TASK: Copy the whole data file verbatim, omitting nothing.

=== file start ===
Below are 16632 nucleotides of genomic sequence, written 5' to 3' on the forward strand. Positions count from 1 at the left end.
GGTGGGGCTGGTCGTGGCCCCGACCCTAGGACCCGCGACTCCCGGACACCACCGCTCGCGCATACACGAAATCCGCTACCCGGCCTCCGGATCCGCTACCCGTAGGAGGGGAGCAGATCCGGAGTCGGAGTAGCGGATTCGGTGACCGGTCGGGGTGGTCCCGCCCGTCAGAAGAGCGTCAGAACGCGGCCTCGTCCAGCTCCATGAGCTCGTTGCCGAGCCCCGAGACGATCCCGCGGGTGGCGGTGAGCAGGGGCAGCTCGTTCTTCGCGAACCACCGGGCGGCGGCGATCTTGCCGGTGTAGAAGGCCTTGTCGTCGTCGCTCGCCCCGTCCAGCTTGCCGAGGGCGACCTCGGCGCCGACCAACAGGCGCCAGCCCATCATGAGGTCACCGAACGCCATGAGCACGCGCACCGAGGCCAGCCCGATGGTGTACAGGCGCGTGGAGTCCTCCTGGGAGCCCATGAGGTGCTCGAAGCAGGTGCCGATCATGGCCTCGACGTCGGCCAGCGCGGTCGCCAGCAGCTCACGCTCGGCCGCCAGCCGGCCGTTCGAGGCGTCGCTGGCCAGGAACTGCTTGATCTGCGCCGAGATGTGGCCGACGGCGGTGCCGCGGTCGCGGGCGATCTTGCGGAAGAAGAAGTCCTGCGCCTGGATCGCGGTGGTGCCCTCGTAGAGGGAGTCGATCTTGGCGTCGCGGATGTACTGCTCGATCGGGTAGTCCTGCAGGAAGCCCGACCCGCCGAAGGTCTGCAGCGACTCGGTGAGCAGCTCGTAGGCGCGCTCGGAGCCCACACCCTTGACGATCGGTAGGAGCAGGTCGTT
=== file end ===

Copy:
Below are 16632 nucleotides of genomic sequence, written 5' to 3' on the forward strand. Positions count from 1 at the left end.
GGTGGGGCTGGTCGTGGCCCCGACCCTAGGACCCGCGACTCCCGGACACCACCGCTCGCGCATACACGAAATCCGCTACCCGGCCTCCGGATCCGCTACCCGTAGGAGGGGAGCAGATCCGGAGTCGGAGTAGCGGATTCGGTGACCGGTCGGGGTGGTCCCGCCCGTCAGAAGAGCGTCAGAACGCGGCCTCGTCCAGCTCCATGAGCTCGTTGCCGAGCCCCGAGACGATCCCGCGGGTGGCGGTGAGCAGGGGCAGCTCGTTCTTCGCGAACCACCGGGCGGCGGCGATCTTGCCGGTGTAGAAGGCCTTGTCGTCGTCGCTCGCCCCGTCCAGCTTGCCGAGGGCGACCTCGGCGCCGACCAACAGGCGCCAGCCCATCATGAGGTCACCGAACGCCATGAGCACGCGCACCGAGGCCAGCCCGATGGTGTACAGGCGCGTGGAGTCCTCCTGGGAGCCCATGAGGTGCTCGAAGCAGGTGCCGATCATGGCCTCGACGTCGGCCAGCGCGGTCGCCAGCAGCTCACGCTCGGCCGCCAGCCGGCCGTTCGAGGCGTCGCTGGCCAGGAACTGCTTGATCTGCGCCGAGATGTGGCCGACGGCGGTGCCGCGGTCGCGGGCGATCTTGCGGAAGAAGAAGTCCTGCGCCTGGATCGCGGTGGTGCCCTCGTAGAGGGAGTCGATCTTGGCGTCGCGGATGTACTGCTCGATCGGGTAGTCCTGCAGGAAGCCCGACCCGCCGAAGGTCTGCAGCGACTCGGTGAGCAGCTCGTAGGCGCGCTCGGAGCCCACACCCTTGACGATCGGTAGGAGCAGGTCGTT